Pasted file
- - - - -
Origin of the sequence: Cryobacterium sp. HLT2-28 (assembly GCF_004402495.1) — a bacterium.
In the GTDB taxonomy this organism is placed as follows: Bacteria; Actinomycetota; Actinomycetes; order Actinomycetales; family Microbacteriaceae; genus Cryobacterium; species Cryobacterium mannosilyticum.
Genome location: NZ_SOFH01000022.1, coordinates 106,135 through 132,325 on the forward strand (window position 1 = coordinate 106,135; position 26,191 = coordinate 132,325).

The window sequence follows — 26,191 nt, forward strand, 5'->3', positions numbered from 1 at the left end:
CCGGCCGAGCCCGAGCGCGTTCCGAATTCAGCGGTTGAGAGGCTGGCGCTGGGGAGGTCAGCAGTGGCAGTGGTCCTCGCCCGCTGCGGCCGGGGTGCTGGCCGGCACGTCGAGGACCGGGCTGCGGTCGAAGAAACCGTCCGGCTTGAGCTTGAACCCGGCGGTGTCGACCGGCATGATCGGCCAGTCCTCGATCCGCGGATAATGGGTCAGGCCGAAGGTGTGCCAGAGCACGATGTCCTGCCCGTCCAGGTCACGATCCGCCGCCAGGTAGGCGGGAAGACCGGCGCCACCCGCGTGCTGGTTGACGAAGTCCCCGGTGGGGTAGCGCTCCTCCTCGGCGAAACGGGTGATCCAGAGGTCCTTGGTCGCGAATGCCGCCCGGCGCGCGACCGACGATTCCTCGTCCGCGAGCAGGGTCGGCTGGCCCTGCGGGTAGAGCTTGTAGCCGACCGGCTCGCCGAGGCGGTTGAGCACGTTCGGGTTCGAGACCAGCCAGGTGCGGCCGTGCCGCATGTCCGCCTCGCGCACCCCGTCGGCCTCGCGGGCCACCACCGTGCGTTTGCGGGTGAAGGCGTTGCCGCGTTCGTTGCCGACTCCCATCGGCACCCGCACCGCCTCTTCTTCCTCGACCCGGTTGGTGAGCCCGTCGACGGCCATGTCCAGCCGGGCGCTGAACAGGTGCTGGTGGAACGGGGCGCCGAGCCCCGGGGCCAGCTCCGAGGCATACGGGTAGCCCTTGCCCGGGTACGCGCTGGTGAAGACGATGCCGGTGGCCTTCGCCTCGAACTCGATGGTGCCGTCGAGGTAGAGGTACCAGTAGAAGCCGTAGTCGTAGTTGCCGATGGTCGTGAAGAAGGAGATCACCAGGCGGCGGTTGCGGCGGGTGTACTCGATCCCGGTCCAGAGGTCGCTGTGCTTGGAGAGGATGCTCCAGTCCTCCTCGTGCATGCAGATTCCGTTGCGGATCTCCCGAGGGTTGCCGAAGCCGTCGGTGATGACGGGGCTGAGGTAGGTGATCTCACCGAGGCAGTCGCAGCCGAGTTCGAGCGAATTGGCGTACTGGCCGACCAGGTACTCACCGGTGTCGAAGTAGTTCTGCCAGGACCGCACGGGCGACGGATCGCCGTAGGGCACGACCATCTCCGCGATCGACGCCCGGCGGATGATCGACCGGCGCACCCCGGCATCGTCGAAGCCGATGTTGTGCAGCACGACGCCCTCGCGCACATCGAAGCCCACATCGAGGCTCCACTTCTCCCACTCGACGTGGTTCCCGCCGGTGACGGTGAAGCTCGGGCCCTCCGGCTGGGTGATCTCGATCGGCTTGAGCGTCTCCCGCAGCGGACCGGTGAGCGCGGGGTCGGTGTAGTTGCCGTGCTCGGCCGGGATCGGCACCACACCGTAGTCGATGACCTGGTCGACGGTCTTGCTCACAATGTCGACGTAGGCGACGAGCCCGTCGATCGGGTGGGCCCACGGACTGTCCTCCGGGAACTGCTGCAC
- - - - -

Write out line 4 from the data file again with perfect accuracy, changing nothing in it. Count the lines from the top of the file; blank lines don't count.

The window sequence follows — 26,191 nt, forward strand, 5'->3', positions numbered from 1 at the left end: